Watch out, TSA: Google's getting into the game of exploring the human body.
Hang on, though there's no groping going on here. Google's approach is a new educational tool called Google Body Browser. Launched on the Google Labs website today, Google Body Browser uses HTML5 technology to let you examine the human body in fully layered, three-dimensional detail.
Intrigued? Here's how it works.
Google Body Browser: A First Look
First, a warning: Google Body Browser probably won't load in your browser. The app uses WebGL, a plug-in-free programming interface, to power its 3D graphics. WebGL is a relatively new standard, and most major browsers are still testing its implementation. For now, you can grab the latest beta version of Chrome or Firefox to check it out; eventually, the stable versions of those browsers (and most others) will offer integrated WebGL support.
When you open Google Body Browser in a WebGL-enabled program, you're greeted with an image of a woman standing face-forward wearing minimal workout attire. Controls on the left side of the screen let you zoom in and out and rotate the woman's body. You can also just click and drag with your mouse to spin her around 3D-style.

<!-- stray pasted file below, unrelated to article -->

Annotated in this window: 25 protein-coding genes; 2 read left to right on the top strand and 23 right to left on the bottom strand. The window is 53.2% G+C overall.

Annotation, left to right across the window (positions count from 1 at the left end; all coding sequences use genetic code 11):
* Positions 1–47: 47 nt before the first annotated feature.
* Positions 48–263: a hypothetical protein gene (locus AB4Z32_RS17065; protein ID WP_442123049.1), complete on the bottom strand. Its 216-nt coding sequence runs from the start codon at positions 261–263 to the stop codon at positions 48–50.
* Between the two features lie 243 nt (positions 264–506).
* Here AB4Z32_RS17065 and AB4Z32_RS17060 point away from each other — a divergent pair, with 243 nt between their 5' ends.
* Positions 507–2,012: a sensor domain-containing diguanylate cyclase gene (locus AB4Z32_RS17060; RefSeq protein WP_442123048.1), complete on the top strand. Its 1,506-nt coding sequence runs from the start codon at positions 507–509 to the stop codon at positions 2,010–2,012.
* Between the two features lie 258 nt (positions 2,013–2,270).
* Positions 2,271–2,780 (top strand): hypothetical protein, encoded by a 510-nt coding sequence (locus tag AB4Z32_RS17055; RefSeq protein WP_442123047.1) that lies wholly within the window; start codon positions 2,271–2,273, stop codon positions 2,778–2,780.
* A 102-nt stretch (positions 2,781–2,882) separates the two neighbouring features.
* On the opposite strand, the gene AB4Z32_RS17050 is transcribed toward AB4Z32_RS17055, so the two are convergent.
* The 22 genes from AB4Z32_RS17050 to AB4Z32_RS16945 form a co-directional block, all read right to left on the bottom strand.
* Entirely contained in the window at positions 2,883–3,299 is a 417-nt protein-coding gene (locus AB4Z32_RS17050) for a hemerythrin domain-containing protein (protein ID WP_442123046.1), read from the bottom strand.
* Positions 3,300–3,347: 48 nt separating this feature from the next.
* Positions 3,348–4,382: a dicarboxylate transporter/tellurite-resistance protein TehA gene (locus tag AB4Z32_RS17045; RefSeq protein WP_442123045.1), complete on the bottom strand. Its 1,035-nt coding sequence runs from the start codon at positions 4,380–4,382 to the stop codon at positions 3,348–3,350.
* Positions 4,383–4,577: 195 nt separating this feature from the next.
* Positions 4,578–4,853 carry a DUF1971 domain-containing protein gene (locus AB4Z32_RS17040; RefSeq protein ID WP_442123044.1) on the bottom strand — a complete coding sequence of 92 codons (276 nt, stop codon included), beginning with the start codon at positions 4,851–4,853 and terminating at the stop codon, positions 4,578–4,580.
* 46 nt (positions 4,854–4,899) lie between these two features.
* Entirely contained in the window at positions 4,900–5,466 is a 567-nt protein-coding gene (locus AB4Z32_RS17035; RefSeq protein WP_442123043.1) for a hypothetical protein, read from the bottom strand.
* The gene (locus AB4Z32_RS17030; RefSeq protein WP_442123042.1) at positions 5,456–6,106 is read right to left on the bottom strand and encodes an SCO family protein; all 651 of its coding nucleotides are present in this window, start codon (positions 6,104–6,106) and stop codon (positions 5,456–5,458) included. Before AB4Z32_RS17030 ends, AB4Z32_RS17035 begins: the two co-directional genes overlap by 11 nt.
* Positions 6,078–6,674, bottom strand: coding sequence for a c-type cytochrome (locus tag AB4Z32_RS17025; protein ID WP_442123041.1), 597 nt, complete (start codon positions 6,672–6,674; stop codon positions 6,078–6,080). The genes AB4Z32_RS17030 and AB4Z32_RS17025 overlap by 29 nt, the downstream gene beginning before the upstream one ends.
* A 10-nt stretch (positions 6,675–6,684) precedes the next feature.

Good times, right? You bet. But the most interesting part is when you start using the Google Body Browser layering tool. Located below the zoom controls, the layering tool lets you peel back layers of the body (of the body, buddy, not the clothing, get your mind out of the gutter) to see detailed views of the human anatomy.
Bumping down one level sheds the skin and gives you a glimpse of the muscular structure. The next level goes skeletal. Keep going and you'll get organs, arteries, and veins then eventually nothing but nerves.
Want to learn more about what you're seeing? Just click the "Labels" option, and Google Body Browser will serve as your virtual biology book. With the option activated, tiny labels will appear on every item in your current view, letting you know exactly what you're looking at.
Of course, it wouldn't be a Google product without search. Type any muscle, bone, or organ into the search box at the top of the page, and Body Browser will instantly zoom into the appropriate part to show you where it is.
One other neat feature worth mentioning: Body Browser adjusts its URL as you move along, so if you ever want to save a particular view or share it with someone else, all you have to do is copy the current Web address and you're good to go.
Finally, if you're jonesing for some testosterone-laden exploration, fear not: Google says a male model will be added into the Body Browser app sometime soon.